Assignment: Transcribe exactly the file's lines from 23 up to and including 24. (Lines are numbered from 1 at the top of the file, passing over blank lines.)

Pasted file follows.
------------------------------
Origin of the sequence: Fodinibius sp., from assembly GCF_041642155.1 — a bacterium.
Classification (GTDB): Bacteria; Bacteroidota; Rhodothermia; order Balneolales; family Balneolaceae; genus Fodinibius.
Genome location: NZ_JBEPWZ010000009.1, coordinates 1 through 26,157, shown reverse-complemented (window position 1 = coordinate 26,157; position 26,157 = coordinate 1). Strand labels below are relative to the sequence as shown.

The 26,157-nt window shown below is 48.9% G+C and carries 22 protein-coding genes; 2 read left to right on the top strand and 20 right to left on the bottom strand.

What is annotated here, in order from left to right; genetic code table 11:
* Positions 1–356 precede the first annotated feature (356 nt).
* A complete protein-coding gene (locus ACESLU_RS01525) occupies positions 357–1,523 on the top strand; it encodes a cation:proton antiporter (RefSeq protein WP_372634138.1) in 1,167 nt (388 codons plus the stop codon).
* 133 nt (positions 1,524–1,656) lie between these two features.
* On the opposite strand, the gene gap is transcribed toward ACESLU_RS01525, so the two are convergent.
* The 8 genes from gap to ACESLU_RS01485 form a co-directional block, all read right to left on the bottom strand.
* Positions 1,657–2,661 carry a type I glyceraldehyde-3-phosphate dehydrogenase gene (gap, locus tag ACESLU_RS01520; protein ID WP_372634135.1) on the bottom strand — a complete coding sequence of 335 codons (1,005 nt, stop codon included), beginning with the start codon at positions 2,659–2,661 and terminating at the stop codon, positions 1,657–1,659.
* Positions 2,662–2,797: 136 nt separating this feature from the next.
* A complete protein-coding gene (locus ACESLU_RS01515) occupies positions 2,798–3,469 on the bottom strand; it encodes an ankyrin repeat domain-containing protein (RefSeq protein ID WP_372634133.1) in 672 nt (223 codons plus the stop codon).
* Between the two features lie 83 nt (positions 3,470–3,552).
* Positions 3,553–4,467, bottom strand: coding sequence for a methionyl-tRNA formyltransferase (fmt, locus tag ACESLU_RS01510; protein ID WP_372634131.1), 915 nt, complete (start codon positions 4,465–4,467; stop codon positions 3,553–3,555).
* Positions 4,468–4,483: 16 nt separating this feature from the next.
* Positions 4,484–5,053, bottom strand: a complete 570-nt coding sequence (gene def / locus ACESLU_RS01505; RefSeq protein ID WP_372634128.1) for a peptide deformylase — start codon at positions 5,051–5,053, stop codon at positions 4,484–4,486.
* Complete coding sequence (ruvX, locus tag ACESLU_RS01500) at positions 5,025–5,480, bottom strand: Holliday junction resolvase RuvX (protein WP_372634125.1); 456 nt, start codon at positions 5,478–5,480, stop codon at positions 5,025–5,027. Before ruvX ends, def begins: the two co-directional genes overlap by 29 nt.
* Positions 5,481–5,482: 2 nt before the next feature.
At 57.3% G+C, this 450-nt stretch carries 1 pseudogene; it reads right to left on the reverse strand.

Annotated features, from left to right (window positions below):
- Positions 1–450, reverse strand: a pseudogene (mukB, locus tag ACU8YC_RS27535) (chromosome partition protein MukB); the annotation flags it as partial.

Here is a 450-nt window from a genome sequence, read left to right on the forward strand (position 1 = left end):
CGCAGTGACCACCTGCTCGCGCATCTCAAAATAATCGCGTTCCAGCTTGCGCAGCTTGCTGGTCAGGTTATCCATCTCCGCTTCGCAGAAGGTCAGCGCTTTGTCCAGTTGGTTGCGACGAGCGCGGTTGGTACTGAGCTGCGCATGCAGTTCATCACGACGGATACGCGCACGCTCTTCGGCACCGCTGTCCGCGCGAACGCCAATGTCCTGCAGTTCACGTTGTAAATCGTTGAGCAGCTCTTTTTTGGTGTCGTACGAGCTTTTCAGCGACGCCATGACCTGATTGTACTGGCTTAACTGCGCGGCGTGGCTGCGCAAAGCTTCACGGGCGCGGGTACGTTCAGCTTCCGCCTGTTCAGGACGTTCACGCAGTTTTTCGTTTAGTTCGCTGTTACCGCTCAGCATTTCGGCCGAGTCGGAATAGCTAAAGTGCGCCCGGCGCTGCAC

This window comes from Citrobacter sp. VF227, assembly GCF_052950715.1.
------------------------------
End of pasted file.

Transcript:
Here is a 450-nt window from a genome sequence, read left to right on the forward strand (position 1 = left end):
CGCAGTGACCACCTGCTCGCGCATCTCAAAATAATCGCGTTCCAGCTTGCGCAGCTTGCTGGTCAGGTTATCCATCTCCGCTTCGCAGAAGGTCAGCGCTTTGTCCAGTTGGTTGCGACGAGCGCGGTTGGTACTGAGCTGCGCATGCAGTTCATCACGACGGATACGCGCACGCTCTTCGGCACCGCTGTCCGCGCGAACGCCAATGTCCTGCAGTTCACGTTGTAAATCGTTGAGCAGCTCTTTTTTGGTGTCGTACGAGCTTTTCAGCGACGCCATGACCTGATTGTACTGGCTTAACTGCGCGGCGTGGCTGCGCAAAGCTTCACGGGCGCGGGTACGTTCAGCTTCCGCCTGTTCAGGACGTTCACGCAGTTTTTCGTTTAGTTCGCTGTTACCGCTCAGCATTTCGGCCGAGTCGGAATAGCTAAAGTGCGCCCGGCGCTGCAC